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How to Solve 5 Stressful Financial Challenges Facing Small Businesses

Posted May 22, 2017 by Nell Gable in Running a Business 101
Running a small business is hard — especially staying in the black at the beginning. Here’s how to solve some common financial challenges.

This post was contributed by Nell Gable, Content Marketing Manager at PaySimple, a commerce platform that helps small business automate service marketing, management, and payment collection.

Thousands of Americans dream of following a passion and starting their own small business — and each month, nearly 543,000 entrepreneurs make that dream a reality.

Yet, becoming a business owner doesn’t necessarily equip you with the skills necessary to sort out the financial side of things. Nearly 80% of businesses fail in their first 18 months of existence. The main reason behind this sad fact?

Most simply run out of money.

If you’re fretting over the financial management of your small business, you’re not alone. Here are the five most stressful financial challenges small businesses face:

1. Creating a Reliable Cash Flow Forecast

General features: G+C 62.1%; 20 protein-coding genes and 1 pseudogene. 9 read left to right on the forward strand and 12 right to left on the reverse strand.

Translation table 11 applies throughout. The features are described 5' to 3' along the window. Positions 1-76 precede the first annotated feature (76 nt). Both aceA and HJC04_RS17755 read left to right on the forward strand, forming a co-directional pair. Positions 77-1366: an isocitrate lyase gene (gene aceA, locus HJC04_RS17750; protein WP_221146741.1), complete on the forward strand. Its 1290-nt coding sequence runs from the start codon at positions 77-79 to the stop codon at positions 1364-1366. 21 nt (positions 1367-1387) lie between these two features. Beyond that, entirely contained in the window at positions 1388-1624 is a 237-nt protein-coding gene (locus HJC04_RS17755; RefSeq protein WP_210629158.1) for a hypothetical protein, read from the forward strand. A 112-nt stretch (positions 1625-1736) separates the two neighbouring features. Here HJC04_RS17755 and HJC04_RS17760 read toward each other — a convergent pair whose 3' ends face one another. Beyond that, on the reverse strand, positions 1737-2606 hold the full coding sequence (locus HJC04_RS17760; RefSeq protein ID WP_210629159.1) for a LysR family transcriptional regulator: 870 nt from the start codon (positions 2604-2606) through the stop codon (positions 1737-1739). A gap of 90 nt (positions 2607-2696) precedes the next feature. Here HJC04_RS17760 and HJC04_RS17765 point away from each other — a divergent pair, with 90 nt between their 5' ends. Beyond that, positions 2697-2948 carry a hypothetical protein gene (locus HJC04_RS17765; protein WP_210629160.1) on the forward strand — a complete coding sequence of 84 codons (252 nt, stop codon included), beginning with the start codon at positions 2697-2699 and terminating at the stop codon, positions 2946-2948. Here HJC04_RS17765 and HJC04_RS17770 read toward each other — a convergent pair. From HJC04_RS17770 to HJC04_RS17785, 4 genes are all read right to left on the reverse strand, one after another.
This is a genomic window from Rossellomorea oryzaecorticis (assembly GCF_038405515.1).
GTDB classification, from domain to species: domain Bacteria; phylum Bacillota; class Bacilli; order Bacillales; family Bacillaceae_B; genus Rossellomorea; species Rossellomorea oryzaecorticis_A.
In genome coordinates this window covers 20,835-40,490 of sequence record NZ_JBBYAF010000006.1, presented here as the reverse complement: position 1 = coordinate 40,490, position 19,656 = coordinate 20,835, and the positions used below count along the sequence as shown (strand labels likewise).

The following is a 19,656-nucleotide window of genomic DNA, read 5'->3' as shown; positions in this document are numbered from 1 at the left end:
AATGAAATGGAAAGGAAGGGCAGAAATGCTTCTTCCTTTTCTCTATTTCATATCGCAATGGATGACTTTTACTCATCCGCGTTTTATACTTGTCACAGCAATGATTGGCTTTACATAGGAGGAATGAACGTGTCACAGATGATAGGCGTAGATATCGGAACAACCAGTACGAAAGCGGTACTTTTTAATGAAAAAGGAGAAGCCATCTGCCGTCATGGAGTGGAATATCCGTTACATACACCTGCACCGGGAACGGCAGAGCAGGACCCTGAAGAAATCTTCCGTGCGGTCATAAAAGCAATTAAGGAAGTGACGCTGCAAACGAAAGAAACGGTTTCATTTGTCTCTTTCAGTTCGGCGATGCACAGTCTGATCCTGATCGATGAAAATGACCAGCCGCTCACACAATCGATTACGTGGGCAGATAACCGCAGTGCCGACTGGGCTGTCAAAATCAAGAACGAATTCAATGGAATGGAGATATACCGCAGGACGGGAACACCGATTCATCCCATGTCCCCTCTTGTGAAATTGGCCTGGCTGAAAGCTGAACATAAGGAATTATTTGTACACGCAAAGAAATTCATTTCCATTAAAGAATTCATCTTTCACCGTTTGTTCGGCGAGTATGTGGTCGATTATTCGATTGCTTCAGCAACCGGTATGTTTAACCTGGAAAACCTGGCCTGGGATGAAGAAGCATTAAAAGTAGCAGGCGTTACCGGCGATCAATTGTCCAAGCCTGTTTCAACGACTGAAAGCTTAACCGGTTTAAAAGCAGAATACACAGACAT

Creating a reliable cash flow forecast is one of the most challenging components of setting up a small business. Not only does it require an incredibly tight grasp of the inner and outer workings of your company’s finances, it requires you to be brutally honest with yourself. Fudging numbers and giving yourself the benefit of the doubt will do nothing but harm your business in this case.

The Solution:

Even the most conservative cash flow forecast can fall apart if payments come in late or you get hit with an unexpected expense.

That’s why it’s important to set yourself up for success by optimizing the systems you can control. Your clients will inevitably pay late at times, but what can you do to ensure it’s as easy as possible for them to hold up their end of the deal?

Here are a few safeguards to consider implementing:

  • Set up recurring billing as a way of improving customer experience so you can retain more consistent business and get paid regularly.
  • Partner with a payment solution that provides automatic payment reminders so you can stop chasing checks and focus your attention on more strategic thinking.